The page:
Speakers Motivate Future Leaders


One of benefits of working on a university campus is the opportunity interact with some of brightest minds from across the nation.  This month, MSU hosted Nobel Prize winning economist Sir Angus Deaton (Princeton University) and the president of the Minneapolis Branch of the Federal Reserve Bank, Neel Kashkari.

Professor Deaton’s evening talk was attended by over 500 students, faculty and community members.  The focus of his talk was his research surrounding the rise “deaths of despair” in middle aged non-Hispanic whites in the US.  His research pointed to lack of economic gains for the non-college educated over the past the past few decades, the opioid/prescription drug epidemic and a rise in suicide among this group.  He compared the life expectancy of the US to other developed countries and US has been on a different (in a bad way) path over the past 15 years than other developed countries.

President Kashkari was on campus through the connections of MSU Extension Specialist Marsha Goetting.  Professor Goetting has served on the Board of Directors for the Helena Branch of the Minneapolis Federal Reserve Bank for the past 6 years.  Neel was a mechanical engineer that later obtained and MBA.  He worked for the US Department of Treasury, ultimately overseeing the Troubled Asset Relief Program (TARP) before leaving to join financial services company, PIMCO.  Neel spoke to an audience of students, bankers, faculty and community members for over an hour, most of which was spent answering student questions.  I should point out the students ask better questions than the adults in many cases.  His in-depth knowledge of the 2008 financial crisis and the government response since that time was enlightening.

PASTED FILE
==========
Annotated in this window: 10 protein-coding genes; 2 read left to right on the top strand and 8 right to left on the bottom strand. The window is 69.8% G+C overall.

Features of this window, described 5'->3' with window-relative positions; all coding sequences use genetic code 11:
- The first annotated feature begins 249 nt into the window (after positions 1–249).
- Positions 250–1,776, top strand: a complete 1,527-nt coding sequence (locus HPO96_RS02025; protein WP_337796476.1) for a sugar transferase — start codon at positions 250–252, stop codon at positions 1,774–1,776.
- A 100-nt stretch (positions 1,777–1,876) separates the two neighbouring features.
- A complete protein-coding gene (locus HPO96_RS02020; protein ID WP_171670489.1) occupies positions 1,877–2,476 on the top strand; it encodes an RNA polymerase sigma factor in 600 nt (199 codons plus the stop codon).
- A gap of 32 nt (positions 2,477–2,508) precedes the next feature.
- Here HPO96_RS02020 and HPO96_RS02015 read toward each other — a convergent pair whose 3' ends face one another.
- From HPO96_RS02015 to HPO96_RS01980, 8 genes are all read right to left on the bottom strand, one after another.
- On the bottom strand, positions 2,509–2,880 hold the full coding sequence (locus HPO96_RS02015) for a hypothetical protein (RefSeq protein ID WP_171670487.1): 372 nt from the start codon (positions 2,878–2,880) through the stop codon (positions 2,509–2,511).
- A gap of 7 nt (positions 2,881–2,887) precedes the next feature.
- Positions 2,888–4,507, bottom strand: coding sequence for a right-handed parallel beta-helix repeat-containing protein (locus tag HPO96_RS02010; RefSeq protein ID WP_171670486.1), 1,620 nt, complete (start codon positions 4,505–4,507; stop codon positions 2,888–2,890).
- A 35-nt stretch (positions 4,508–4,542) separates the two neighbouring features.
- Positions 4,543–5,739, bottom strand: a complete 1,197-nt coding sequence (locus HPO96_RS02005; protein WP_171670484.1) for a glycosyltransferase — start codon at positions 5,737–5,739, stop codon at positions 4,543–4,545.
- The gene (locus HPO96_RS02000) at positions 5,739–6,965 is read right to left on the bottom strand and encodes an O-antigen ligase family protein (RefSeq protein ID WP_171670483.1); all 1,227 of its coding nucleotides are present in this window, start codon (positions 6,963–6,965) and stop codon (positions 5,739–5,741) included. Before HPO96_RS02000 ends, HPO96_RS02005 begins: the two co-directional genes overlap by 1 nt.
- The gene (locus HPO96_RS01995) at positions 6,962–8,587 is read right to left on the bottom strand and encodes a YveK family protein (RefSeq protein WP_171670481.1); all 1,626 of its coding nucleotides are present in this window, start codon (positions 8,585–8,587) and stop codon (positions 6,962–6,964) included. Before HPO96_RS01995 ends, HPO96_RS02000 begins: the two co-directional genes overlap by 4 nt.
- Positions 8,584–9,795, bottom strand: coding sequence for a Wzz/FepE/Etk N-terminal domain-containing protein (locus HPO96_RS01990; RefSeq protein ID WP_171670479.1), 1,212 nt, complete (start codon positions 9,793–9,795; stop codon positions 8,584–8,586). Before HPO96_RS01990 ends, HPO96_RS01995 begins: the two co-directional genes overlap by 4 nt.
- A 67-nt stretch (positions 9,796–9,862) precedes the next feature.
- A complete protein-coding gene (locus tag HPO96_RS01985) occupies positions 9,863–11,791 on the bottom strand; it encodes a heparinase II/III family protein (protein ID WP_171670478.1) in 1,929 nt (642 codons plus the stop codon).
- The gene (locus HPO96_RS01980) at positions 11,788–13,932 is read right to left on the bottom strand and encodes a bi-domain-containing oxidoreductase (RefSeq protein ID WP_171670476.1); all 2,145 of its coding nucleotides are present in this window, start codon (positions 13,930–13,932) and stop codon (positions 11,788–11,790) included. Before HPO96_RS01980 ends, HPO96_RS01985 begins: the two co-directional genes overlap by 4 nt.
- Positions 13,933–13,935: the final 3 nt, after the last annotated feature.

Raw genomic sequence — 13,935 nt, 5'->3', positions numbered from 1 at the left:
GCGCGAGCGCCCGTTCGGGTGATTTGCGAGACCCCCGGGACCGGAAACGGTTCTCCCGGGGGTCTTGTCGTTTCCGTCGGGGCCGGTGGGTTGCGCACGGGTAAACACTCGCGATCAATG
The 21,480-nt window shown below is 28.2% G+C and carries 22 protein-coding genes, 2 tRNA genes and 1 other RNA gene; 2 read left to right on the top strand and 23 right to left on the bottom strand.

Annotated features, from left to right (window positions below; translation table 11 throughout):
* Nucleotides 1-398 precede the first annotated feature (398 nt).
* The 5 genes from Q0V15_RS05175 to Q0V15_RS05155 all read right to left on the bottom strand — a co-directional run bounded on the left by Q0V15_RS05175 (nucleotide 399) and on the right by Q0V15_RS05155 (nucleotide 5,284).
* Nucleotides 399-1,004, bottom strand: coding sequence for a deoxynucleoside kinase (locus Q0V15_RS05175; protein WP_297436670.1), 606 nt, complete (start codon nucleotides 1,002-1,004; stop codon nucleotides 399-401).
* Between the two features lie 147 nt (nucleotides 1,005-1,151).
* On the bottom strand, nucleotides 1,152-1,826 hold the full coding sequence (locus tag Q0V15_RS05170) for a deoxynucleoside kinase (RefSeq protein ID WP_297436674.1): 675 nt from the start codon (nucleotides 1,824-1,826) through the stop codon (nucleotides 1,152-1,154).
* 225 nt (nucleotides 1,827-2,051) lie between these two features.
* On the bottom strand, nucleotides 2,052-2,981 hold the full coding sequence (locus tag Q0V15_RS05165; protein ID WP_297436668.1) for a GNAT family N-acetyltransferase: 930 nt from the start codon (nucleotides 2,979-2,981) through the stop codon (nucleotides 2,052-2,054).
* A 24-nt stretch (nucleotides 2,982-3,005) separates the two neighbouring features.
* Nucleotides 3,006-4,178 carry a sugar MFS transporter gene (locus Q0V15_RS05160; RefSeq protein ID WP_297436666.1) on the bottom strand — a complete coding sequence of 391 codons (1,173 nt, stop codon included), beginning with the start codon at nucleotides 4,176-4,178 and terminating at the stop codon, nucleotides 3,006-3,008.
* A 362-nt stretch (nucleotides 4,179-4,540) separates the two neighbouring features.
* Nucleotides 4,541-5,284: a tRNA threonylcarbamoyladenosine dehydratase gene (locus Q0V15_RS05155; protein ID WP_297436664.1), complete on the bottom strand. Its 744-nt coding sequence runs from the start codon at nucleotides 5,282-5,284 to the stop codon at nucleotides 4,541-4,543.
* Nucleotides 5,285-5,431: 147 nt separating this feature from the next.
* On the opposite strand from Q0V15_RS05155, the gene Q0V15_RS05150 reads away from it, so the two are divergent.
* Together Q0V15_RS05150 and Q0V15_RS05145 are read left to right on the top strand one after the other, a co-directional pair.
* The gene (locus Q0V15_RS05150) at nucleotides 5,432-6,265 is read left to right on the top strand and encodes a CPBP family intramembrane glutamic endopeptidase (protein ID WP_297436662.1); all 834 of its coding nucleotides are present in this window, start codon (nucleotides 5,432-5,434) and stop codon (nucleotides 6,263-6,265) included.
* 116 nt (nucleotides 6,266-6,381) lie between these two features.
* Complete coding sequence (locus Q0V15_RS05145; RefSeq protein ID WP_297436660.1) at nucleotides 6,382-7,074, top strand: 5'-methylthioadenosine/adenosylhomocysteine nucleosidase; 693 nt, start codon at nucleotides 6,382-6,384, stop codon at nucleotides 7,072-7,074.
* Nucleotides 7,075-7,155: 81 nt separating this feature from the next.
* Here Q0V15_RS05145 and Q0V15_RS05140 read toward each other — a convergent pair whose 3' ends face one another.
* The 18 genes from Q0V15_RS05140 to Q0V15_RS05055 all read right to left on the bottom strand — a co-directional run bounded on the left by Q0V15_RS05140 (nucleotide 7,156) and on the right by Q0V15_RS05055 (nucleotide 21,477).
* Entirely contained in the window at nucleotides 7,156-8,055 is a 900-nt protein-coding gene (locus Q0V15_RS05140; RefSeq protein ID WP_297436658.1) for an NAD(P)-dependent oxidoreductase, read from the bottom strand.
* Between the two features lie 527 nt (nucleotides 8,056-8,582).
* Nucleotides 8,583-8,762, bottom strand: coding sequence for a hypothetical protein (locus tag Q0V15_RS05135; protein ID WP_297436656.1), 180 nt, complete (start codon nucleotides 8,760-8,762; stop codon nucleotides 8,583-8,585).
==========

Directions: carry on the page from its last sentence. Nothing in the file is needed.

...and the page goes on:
In addition to enriching my life both of these speakers did a very important thing.  Both ended their talks with a grand challenge to students.  Professor Deaton challenged students to continue to expand the understanding of inequality in our society (the economics of inequality was the primary area of research the Nobel Prize committee cited in his nomination).  He clearly indicated there are many areas that still need to be more completely understand to allow for better informed policy choices.  President Kashkari challenged students to work hard at the task at hand and doors will open.  He said he spends zero time networking and he went from a mechanical engineering graduate to his current position by working hard and walking through doors that opened from that hard work.  If even a few students walked away remember each speakers’ final point, I will have some interesting and enlightening people to follow in the coming years.

(Photo by wuestenigel is licensed under CC BY 4.0)


About Author

Joel Schumacher, an extension economics associate specialist in the Department of Agricultural Economics and Economics at Montana State University. Much of his research has focused on understanding the economics and public policy implications of small and community scale alternative energy projects. Joel also researches and provides extension training in retirement planning, saving and investing. Helping Montanans stay up to date on the ever changing laws and regulations affecting consumer issues is an interesting and challenging area.

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